From CeraVe's retinol serum to L'Oréal's bond-building range, TikTok has propelled many under-the-radar beauty products to instant fame. The latest one to steal the limelight? The Ordinary's Multi-Peptide Serum For Hair Density. In fact, it looks like it's one of the most googled hair products recently.
The lightweight serum is designed to transform hair, making it thicker, fuller, denser, and healthier, thanks to a megamix of clever ingredients, and it seems TikTokers can't get enough of its hair-boosting properties. Hair thinning is something I have experienced for a while thanks to the hormonal condition polycystic ovary syndrome (PCOS), which causes diminished hair around the hairline and temples. I also straighten my hair daily, so I welcome anything that improves frazzled strands. Admittedly, hair-growth shampoos, conditioners, and treatments haven't worked well for me, but on hearing so many excellent things about The Ordinary's serum, I had to try it.
What is in The Ordinary's Multi-Peptide Hair Density Serum?
According to The Ordinary, the formula boasts a technology called REDENSYL complex. Don't let the obscure name put you off, though. It contains peptides, which are said to repair and strengthen hair. Alongside this powerhouse ingredient, you'll find caffeine, which the brand says makes the formula easily absorbed into the scalp, alongside castor oil, which has long been championed by trichologists and hair loss experts for stimulating hair growth and thickness when combined with regular scalp massage. There are also hair conditioners to increase softness and humectants (moisturizing ingredients) like glycine.
Although the product is labeled as a serum, the texture is actually much thinner, like water. But don't underestimate it. It sinks into the scalp without a trace, so it doesn't feel greasy or sticky in the hair.
How do you use The Ordinary's Multi-Peptide Hair Density Serum?
The leave-in serum is recommended to be used once a day, applied to a clean, dry scalp, and ideally at nighttime before bed, when it's said that skin and hair regenerate. As the product contains castor oil, I set aside a couple of moments after applying my evening skin care to really massage it into my roots in a bid to stimulate hair follicles. Overall, it was really quick and easy to use compared to hair growth products I've tried, such as hair masks (which need to be rinsed out) and hair oils (which can sometimes weigh down hair).
Does The Ordinary's Multi-Peptide Hair Density Serum work?
Yes, and the before-and-after pictures are proof. While the instructions don't state how long you should use the product, I noticed teeny tiny hairs begin to sprout from my roots after just two weeks. A whole month later, my sparse patches gave way to a crescendo of dark baby hairs which concealed my bald patches. Amazed, I scoured the internet for other reviews. Some people said that they noticed the best results after using more than one bottle, while others saw changes after just three weeks. All in all, you don't need to search far and wide to read 5-star Sephora reviews across all ages and hair types.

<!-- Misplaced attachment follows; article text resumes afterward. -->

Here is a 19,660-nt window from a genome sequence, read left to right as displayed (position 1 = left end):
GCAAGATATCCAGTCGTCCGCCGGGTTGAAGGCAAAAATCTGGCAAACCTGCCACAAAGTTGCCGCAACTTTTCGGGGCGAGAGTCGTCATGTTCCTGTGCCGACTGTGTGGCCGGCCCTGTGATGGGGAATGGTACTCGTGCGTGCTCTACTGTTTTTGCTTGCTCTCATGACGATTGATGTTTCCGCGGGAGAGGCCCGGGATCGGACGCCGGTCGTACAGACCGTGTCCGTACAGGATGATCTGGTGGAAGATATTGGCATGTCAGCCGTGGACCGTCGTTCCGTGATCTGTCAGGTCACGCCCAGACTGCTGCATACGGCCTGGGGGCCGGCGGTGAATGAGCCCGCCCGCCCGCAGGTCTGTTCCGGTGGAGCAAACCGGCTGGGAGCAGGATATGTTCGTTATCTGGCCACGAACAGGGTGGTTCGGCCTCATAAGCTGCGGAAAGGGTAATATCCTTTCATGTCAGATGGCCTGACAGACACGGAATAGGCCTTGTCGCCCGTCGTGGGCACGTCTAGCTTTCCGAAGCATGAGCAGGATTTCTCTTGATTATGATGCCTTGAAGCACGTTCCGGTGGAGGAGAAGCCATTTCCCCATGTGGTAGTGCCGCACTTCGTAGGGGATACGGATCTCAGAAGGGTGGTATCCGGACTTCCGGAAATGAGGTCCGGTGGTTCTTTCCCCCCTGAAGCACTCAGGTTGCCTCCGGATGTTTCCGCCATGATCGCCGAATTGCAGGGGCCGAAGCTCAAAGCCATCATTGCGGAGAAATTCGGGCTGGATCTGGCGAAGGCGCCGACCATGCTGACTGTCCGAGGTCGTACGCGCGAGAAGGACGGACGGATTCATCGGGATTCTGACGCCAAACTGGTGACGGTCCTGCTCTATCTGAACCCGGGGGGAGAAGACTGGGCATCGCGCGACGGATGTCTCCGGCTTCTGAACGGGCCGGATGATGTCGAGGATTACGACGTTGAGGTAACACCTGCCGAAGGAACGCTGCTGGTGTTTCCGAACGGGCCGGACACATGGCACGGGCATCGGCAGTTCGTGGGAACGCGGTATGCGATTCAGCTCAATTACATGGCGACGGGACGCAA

Unfortunately, I didn't notice much of a difference in my parting, which is also starting to thin out, but I put that down to scraping my hair back every day. That said, my right side in particular shows obvious growth and thickness, and when I brush my baby hairs, any sparse patches are totally concealed. While it worked well for me, some factors might stall hair growth, for example, hormonal issues and genetics. If you are concerned about hair thinning or it's getting you down, it pays to visit your medical provider or a trusted hair expert or trichologist for further advice.
What are the best products and treatments for hair growth?
There's no doubt The Ordinary's Multi-Peptide Serum is a game-changer, but Dr. Nilofer Farjo of the Farjo Institute says that there are also some medicines that can help manage hair loss and hair density. "Finasteride in tablet form is probably the most effective medicine for strengthening hair and halting further loss," she explains. "Another popular treatment is minoxidil, widely known as Rogaine, which is applied as a foam or lotion." This can be bought over the counter at pharmacies as well as Amazon. The Farjo Institute's Dr. Bessam Farjo adds that these are the only FDA or MHRA-approved medications to treat patterned hair loss. While some products may advertise hair growth, they are unlikely to be backed by as much scientific research as the above two treatments, but it's all down to personal preference.
What about hair supplements? "The problem with supplements is that you could walk down the aisle of most chemists and find an array of supplements promising to help hair loss," says Dr. Bessam. "But the truth is, this is an area of the market where unfortunately you might see a lot of overpromising and perhaps miss-selling." Dr. Nilofer seconds this and adds: "There is a definite place for these non-prescription products as part of your hair-loss treatment regimen, as long as you appreciate it is more of a support role." In other words, hair supplements alone won't solve the issue but might make a great addition to leave-in hair treatments, such as The Ordinary's. "Supplements are also a good option if hair loss is at a very early stage or the objective is to improve the quality of existing hairs," continues Dr. Nilofer.
Looking back at the before-and-after pictures, it's obvious that Multi-Peptide Density Serum is working for me, so much so that it has become a firm fixture in my evening beauty routine. If you're interested in giving it a go, I'd suggest doing a quick patch test (as with all new topical products) before committing fully, to minimize any potential irritation.
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